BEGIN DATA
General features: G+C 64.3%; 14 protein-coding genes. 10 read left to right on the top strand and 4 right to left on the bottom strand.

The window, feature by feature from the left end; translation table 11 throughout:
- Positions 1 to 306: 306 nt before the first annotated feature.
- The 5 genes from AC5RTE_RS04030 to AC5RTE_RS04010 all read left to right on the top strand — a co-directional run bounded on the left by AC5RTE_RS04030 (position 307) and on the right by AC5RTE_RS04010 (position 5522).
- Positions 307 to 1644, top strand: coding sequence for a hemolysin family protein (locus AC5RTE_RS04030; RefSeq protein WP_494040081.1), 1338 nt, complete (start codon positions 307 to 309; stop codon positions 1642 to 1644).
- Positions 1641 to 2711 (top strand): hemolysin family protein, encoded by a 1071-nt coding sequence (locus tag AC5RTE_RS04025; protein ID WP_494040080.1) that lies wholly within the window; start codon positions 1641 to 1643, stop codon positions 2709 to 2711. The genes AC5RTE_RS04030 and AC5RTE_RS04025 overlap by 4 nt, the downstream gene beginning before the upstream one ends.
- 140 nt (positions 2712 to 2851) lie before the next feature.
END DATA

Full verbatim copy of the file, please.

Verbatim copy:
General features: G+C 64.3%; 14 protein-coding genes. 10 read left to right on the top strand and 4 right to left on the bottom strand.

The window, feature by feature from the left end; translation table 11 throughout:
- Positions 1 to 306: 306 nt before the first annotated feature.
- The 5 genes from AC5RTE_RS04030 to AC5RTE_RS04010 all read left to right on the top strand — a co-directional run bounded on the left by AC5RTE_RS04030 (position 307) and on the right by AC5RTE_RS04010 (position 5522).
- Positions 307 to 1644, top strand: coding sequence for a hemolysin family protein (locus AC5RTE_RS04030; RefSeq protein WP_494040081.1), 1338 nt, complete (start codon positions 307 to 309; stop codon positions 1642 to 1644).
- Positions 1641 to 2711 (top strand): hemolysin family protein, encoded by a 1071-nt coding sequence (locus tag AC5RTE_RS04025; protein ID WP_494040080.1) that lies wholly within the window; start codon positions 1641 to 1643, stop codon positions 2709 to 2711. The genes AC5RTE_RS04030 and AC5RTE_RS04025 overlap by 4 nt, the downstream gene beginning before the upstream one ends.
- 140 nt (positions 2712 to 2851) lie before the next feature.